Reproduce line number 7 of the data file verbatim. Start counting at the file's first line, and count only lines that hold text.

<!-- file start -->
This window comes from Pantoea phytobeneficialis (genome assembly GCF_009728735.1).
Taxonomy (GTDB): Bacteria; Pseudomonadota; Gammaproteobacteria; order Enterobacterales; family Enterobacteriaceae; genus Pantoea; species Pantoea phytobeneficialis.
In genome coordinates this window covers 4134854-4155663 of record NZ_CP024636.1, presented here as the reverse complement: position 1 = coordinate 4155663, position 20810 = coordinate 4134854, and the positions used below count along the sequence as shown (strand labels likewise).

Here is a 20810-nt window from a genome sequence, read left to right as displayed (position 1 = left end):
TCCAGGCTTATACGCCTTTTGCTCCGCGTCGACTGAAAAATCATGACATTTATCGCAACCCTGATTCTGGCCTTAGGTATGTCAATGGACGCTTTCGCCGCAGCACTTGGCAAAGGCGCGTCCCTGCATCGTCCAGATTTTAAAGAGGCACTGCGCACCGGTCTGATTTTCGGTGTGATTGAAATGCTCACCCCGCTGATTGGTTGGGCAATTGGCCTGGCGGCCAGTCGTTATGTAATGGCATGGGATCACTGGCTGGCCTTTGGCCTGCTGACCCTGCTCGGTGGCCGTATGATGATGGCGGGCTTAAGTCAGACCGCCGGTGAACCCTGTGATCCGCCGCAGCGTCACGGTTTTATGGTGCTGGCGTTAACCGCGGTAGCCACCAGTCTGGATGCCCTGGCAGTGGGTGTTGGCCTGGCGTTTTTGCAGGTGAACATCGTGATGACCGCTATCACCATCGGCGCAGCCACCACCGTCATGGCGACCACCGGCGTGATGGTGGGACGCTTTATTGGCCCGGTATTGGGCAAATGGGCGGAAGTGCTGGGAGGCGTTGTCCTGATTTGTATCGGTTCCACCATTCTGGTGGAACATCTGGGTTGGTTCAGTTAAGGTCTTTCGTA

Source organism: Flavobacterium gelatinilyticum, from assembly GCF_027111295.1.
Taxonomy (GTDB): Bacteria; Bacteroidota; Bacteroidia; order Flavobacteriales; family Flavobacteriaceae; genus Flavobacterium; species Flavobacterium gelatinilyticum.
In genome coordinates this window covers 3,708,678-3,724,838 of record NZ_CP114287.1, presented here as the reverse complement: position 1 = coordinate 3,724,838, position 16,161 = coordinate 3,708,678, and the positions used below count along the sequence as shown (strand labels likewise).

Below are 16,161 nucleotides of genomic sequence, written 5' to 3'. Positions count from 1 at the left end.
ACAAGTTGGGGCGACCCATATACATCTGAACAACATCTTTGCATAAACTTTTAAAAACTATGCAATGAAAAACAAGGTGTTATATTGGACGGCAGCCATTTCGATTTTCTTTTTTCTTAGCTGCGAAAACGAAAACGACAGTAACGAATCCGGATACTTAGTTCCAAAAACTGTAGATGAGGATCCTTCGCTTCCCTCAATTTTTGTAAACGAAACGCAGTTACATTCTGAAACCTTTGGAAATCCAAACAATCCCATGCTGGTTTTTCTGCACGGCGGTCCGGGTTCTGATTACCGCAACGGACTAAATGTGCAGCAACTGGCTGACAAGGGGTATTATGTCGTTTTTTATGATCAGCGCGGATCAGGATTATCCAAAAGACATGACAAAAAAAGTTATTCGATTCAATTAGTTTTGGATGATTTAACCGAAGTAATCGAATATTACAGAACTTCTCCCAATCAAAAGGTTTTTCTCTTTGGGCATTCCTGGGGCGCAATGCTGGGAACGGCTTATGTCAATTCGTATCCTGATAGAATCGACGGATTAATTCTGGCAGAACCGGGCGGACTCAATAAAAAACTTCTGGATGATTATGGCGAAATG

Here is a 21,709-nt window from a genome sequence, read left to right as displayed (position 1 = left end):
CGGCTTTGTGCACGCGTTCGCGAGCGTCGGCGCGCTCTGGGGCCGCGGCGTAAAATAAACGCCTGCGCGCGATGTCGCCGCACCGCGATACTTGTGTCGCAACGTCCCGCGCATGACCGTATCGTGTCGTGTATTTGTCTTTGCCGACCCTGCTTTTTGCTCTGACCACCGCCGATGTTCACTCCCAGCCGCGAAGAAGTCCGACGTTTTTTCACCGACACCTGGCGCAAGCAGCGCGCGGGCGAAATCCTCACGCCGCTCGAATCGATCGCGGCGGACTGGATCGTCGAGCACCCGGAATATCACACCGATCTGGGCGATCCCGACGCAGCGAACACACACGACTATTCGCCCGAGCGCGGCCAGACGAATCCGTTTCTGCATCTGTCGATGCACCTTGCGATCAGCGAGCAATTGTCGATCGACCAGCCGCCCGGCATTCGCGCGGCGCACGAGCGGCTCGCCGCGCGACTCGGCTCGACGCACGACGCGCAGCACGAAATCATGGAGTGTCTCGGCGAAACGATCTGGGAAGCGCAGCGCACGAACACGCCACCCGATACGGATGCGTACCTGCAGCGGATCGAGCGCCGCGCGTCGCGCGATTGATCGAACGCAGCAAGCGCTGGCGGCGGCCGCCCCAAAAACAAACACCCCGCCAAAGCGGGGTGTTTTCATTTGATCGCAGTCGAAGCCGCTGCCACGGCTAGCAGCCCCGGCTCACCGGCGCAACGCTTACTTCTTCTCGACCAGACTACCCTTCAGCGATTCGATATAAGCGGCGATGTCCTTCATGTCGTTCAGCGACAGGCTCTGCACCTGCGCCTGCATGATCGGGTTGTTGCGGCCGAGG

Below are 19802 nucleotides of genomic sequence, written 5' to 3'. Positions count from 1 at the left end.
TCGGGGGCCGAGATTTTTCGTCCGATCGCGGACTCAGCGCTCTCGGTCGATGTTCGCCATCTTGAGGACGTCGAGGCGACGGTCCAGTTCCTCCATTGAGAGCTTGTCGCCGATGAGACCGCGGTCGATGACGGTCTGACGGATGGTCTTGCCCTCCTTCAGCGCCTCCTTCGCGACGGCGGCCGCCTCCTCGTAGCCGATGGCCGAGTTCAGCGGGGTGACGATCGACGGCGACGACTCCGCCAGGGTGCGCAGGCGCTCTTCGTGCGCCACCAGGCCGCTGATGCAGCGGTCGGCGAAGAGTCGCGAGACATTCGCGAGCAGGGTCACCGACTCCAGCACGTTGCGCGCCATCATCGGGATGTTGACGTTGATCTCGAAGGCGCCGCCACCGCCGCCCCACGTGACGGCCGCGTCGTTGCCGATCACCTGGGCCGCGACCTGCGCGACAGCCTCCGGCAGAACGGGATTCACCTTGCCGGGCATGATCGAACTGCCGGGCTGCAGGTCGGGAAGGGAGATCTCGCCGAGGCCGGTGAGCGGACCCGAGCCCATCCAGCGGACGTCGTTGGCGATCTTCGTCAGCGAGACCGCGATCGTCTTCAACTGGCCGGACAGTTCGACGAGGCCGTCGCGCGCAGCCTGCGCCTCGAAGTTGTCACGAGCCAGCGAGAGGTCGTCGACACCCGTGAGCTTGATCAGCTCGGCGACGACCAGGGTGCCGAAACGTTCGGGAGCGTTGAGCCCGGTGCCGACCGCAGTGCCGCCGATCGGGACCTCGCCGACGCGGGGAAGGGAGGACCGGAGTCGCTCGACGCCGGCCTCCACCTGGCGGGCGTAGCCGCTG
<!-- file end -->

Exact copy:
Taxonomy (GTDB): Bacteria; Bacteroidota; Bacteroidia; order Flavobacteriales; family Flavobacteriaceae; genus Flavobacterium; species Flavobacterium gelatinilyticum.